Back in England, Paine’s trial for “Rights of Man” went on without him; he was found guilty, and outlawed. “If the French kill their King, it will be a signal for my departure,” Paine had pledged before he left for France, but now he had no choice: not only could he not return to England; he couldn’t venture an Atlantic crossing to the United States, for fear of being captured by a British warship. Instead, he stayed in his rooms in Paris, and waited for the worst. As the Reign of Terror unfolded, he drafted the first part of “The Age of Reason.” In December, 1793, when the police knocked at his door, he handed a stash of papers to his friend the American poet and statesman Joel Barlow. Barlow carried the manuscript to the printers; the police carried Paine to an eight-by-ten cell on the ground floor of a prison that had once been a palace. There he would write most of the second part of “The Age of Reason” as he watched other inmates go daily to their deaths. (In six weeks in the summer of 1794, more than thirteen hundred people were executed.)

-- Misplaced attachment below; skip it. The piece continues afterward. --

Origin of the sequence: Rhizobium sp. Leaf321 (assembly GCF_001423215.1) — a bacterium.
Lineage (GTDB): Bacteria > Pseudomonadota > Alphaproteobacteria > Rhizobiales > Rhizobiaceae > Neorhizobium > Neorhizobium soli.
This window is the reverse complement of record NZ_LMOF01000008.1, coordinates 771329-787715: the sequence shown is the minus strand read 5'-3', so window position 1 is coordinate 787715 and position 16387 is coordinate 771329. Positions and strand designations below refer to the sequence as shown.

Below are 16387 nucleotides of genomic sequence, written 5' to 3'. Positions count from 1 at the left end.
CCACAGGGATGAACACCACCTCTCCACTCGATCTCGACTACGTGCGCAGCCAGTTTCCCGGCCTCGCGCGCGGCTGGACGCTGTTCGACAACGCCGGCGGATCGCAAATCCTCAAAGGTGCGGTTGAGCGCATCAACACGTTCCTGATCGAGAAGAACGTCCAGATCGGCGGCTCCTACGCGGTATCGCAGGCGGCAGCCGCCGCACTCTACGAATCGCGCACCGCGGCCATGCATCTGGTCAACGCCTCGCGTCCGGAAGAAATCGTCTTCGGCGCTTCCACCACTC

When the United States government failed to secure his release, Paine at first despaired. Then he raged, writing to the American Ambassador, James Monroe, “I should be tempted to curse the day I knew America. By contributing to her liberty I have lost my own.” Finally, after ten months, he was freed. But he left prison an invalid. Ravaged by typhus, gout, recurring fevers, and a suppurating wound on his belly, he never fully recovered.
- Jill Lepore, in her book review The Sharpened Quill, in the October 16, 2006 New Yorker.
Definitions of suppurating on the Web:
forming and/or discharging pus
-definition from the Google search define: suppurating